I'll go through each day starting with the morning quarters on Tuesday. From what I've heard, the effort from NCW was not very good. It seemed as though they thought they couldn't win and gave Middlebury too much respect. After Midd swept the doubles, it was over and there's really not much more to say. Midd romped NCW in singles and this match was over in about 2 hours. The experience for Midd paid off in this one. Much like the other morning quarterfinal, one team was experienced and looking to win the tournament while the other one was just happy to make the Final 8. Midd advances to the semis. The other quarterfinal was the same result, just less extreme. I thought CMU would come out with a nothing to lose attitude, and maybe they did, but it backfired as Wash U's experience on this stage paid off and resulted in an easy doubles sweep. Like I said, the last time I picked Wash U to lose, they swept Hopkins in doubles at Indoors 8-4 across the board. The same exact thing happened in this one. The Indoors first round and this match were almost identical. CMU had a great season but they clearly were not ready to play and they couldn't match the intensity of Wash U. The Bears experience just paid off. After the doubles in this one, I thought Wash U may have a shot at Midd if they could keep that dominance in doubles going. The afternoon matches brought two much closer results. The doubles in the CMS-Trinity match was absolutely outstanding and maybe the highest quality doubles matches of the tournament. I wasn't wrong about Trinity's outstanding doubles lineup, but CMS managed to get the 1 very important point that they needed. CMS' dominance in singles was seen pretty quickly as they took first sets at 2 through 6. Trinity mounted a mini comeback when they won 2nd sets at 3 and 4 but wins at 2, 5 and 6 quickly pushed the Stags to a 4-2 lead before MacColl closed to end it. This is what I expected to happened as Trinity came out fired up, but the better team won in the end. CMS advanced to the semis but they had to be questioning their doubles a bit. The last match of the day will go down as the most amazing result in D3 history. Emory sweeps doubles with easy wins at 1 and 3 and a breaker at 2 which was actually a big surprise for me. Let's go over what Amherst was able to do. They were down 3-0. Emory has the best 1 in the country, the best 2 in the country and arguably the best 4 in the country. Pottish hadn't lost a D3 dual match all spring and Goodwin has never lost in a D3 dual match in his two year career. The chances of Amherst winning this were 1 in 100. Emory seems to be well on its way to its 9th straight Final 4. Despite losing 1st sets at 1 and 2 which was a shocker, Emory wins 1st sets at 3, 4 and 6. The report I got was that the heat and humidity were awful Tuesday afternoon. Amherst turned the match in an hour. The took second sets at 1 and 3 through 6. Despite Goodwin winning the second set to even the match, he was getting tired and Kahan looked on his way to an upset win. This is a big surprise for me given the heat in Atlanta. The comeback began with wins at 5, 1 and 2, but Egan won at 4 to force Amherst to win the last 2 matches. Caplan and Gross were late in the 2nd set but Gross got the set to turn the match and he easily took the 3rd. Koenig was so clutch and pulled off the unbelievable upset for Amherst. Emory was the team that had the best chance to beat Midd and I still am wondering what would happen if they won that match. Amherst just seems to always be prepared for the tournament just like last year. They moved on to take on CMS Wednesday.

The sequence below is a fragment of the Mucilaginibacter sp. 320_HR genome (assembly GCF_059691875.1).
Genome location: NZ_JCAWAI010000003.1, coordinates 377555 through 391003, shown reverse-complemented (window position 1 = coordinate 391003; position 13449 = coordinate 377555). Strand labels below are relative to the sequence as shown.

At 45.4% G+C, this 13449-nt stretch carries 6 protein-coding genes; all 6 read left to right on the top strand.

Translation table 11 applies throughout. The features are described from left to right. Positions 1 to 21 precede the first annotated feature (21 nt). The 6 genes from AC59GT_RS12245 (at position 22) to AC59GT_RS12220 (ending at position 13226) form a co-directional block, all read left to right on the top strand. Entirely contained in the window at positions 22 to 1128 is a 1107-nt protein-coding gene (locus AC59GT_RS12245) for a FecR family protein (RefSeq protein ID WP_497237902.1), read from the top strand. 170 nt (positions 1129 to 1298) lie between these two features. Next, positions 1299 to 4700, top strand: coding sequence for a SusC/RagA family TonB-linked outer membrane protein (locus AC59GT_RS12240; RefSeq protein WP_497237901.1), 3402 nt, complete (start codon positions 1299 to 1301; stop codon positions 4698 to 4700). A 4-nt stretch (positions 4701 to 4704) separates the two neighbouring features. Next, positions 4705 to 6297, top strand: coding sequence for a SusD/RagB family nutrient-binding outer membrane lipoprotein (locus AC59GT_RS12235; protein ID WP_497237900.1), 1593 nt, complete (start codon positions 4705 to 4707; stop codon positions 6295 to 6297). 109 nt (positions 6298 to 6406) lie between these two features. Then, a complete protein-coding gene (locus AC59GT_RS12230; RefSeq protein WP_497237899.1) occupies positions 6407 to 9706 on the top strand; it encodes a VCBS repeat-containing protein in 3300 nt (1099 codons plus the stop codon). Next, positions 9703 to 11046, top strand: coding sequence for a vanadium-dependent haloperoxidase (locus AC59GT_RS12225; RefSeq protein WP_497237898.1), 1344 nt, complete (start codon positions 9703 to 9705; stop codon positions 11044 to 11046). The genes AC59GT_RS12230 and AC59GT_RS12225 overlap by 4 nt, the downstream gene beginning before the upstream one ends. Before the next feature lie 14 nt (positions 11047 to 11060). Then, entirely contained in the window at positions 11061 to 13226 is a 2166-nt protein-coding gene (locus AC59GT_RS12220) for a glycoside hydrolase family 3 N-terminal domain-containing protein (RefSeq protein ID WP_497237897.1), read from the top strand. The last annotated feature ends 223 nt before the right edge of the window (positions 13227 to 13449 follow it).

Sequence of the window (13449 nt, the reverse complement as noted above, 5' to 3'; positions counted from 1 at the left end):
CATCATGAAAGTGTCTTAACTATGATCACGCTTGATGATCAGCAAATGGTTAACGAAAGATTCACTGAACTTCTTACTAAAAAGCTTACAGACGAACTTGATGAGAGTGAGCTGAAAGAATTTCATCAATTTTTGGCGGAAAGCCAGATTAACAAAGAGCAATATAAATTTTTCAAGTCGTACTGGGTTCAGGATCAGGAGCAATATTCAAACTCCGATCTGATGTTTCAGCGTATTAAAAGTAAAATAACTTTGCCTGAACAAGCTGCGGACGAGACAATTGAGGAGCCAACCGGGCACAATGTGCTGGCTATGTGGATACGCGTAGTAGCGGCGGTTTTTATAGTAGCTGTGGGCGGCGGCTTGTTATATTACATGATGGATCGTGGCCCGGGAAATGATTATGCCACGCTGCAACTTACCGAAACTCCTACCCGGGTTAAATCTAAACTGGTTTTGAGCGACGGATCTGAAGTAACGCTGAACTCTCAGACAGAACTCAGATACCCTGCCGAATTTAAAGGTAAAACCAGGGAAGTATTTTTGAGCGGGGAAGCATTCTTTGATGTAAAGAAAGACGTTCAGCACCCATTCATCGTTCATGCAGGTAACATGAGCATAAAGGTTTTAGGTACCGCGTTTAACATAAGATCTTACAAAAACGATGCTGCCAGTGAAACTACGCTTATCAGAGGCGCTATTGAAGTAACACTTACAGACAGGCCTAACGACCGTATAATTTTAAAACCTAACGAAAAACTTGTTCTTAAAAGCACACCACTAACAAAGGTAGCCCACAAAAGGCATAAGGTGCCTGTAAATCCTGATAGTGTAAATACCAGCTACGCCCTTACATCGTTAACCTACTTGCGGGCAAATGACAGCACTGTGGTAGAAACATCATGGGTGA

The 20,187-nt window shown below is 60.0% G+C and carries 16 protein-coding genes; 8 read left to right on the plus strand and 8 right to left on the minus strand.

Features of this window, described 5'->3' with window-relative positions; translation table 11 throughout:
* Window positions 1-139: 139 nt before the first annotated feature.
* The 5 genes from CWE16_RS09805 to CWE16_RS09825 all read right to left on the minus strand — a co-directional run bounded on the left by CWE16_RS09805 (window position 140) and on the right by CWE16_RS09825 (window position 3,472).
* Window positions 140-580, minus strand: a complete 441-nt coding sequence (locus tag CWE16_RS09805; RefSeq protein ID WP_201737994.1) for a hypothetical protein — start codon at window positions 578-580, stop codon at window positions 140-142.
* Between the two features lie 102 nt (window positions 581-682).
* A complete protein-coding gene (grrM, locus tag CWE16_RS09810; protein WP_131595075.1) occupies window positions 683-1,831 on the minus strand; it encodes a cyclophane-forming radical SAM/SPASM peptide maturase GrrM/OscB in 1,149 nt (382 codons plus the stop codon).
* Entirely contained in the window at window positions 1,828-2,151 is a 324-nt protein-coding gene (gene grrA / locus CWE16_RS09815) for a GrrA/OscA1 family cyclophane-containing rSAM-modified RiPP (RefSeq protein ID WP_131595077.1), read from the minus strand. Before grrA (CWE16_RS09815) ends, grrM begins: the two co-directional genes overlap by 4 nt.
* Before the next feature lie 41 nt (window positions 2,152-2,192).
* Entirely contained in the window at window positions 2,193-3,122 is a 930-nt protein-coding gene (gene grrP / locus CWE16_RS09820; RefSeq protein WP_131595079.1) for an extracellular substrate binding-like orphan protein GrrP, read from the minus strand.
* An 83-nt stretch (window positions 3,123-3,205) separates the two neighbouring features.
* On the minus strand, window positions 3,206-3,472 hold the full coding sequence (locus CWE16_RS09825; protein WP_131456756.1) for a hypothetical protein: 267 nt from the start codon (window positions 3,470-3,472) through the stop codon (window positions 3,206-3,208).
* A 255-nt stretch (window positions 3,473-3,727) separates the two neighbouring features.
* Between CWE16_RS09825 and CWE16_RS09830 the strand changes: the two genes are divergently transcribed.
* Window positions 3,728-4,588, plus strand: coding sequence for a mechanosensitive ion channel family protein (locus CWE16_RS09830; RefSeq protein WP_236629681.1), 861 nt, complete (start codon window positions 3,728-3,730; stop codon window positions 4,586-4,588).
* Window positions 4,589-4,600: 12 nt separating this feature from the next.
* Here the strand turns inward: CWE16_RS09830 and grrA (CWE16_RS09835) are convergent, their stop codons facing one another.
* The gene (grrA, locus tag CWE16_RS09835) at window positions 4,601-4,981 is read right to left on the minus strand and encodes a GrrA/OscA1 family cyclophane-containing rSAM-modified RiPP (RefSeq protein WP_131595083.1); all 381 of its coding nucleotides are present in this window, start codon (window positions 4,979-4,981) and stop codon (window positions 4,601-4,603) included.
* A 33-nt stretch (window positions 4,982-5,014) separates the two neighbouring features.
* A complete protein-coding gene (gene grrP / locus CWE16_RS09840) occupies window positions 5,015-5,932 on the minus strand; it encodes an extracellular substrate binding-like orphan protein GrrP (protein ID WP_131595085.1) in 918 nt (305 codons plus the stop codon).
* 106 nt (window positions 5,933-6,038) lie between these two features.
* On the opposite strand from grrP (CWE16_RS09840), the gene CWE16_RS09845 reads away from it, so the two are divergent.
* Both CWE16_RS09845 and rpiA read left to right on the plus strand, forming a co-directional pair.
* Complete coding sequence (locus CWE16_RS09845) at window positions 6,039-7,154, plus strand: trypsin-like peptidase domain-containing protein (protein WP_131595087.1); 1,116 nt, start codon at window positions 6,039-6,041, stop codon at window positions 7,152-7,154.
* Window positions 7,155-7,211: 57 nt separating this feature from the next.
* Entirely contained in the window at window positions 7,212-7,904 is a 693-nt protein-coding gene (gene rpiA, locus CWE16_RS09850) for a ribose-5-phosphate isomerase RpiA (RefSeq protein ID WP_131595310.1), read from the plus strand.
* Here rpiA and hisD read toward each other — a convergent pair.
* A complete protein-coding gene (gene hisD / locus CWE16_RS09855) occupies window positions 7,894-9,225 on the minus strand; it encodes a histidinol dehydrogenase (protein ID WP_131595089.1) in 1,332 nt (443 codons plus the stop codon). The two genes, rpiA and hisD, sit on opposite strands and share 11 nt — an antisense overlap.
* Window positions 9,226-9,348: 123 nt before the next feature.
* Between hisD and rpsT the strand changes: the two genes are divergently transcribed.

We now had 4 teams left standing but all 4 knew they would be playing over the next 2 days. With the heat and humidity, there's something in the back of your mind that says save it for the final. This would not be the case as both matches turned out to be marathons. Starting with Midd and Wash U, I think everyone knew that the Bears had to take a lead after doubles to win this match. I knew Watts would win and the Bears had a shot at the bottom of the lineup, but Midd is a little too strong if they have a lead after doubles. 2 and 3 doubles were split quickly and it came down to 1 where Wash U had a match point serving up 8-7 but failed to capitalize and got crushed in the tiebreak. This threw the momentum in Midd's favor but that wouldn't stop the Bears from starting hot in singles. Wash U took 1st sets at 1, 3, 4 and 6 to turn the match in their favor. The first sets from Putterman and Woods were both big surprises to me since Thomson and Olson had both been great all season. Something I haven't mentioned yet is fitness and conditioning. It's something that I rarely discuss but it was certainly a factor during all 3 days of the tournament. Midd took second sets at 1 through 5 in this semifinal and I have to attribute this to superior conditioning. They were able to close at 2 and 5 giving them a 4-1 lead but Wash U was even or leading in all the remaining matches. Watts won as expected and Farah pulled what I would consider an upset at #6 singles to make the score 4-3. Woods hung on for a win but Olson was about to win at #3 to give the match to Midd and he did just that. Looking back, that #1 doubles match could have turned this if Wash U ended up winning. In hindsight, the Bears were only 1 point away from the national championship match for the 2nd time in 3 years. Midd advances in one of their closest matches of the season and they are the favorite in the final no matter who they play. The second semifinal was just an epic match between the underdogs from Amherst and CMS, who was just so hungry to break through and win a national title. The Stags have been to the semis many times but haven't won the title in over 25 years. This was a good chance for them with a very deep team. Both teams trailed in doubles in the their quarterfinal but it was Amherst who was able to jump out to a 2-1 lead with easy wins at 1 and 2. Herst's singles looked dominant the day before so you had to give them the edge heading into singles play. Just like the other semi, CMS comes out and takes 4 first sets to swing the match in their favor. 1, 2 and 5 were all straight sets and after these it was tied 3-3. CMS took a 4-3 lead with a hard fought win at 6 and it came down to 3 and 4. In one of the most amazing comebacks I've seen, Koenig was down 6-1 in the 3rd set breaker. CMS had 5 match points in a row to go to the national championship match and failed to convert. Koenig saved a total of 7 match points and made it 4-4 with an 11-9 win in the breaker. Shortly thereafter, Waterman closed for Amherst to give the Jeffs a 5-4 win and send them to their 2nd national final in as many years. The amazing part of this was that Herst missed the tournament all together in 2008. I don't know which result was more impressive for Herst between the quarters and the semis. An amazing job by Garner and by the team.